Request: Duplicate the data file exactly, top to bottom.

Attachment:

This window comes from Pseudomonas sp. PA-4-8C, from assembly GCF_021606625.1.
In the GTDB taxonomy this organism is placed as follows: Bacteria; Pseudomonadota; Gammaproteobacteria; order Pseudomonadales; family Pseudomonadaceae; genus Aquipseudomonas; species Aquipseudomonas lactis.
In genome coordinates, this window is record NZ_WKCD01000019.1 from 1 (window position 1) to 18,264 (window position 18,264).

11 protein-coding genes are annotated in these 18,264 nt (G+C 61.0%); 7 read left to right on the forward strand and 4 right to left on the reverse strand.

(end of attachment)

This window comes from Pseudomonas sp. PA-4-8C, from assembly GCF_021606625.1.
In the GTDB taxonomy this organism is placed as follows: Bacteria; Pseudomonadota; Gammaproteobacteria; order Pseudomonadales; family Pseudomonadaceae; genus Aquipseudomonas; species Aquipseudomonas lactis.
In genome coordinates, this window is record NZ_WKCD01000019.1 from 1 (window position 1) to 18,264 (window position 18,264).

11 protein-coding genes are annotated in these 18,264 nt (G+C 61.0%); 7 read left to right on the forward strand and 4 right to left on the reverse strand.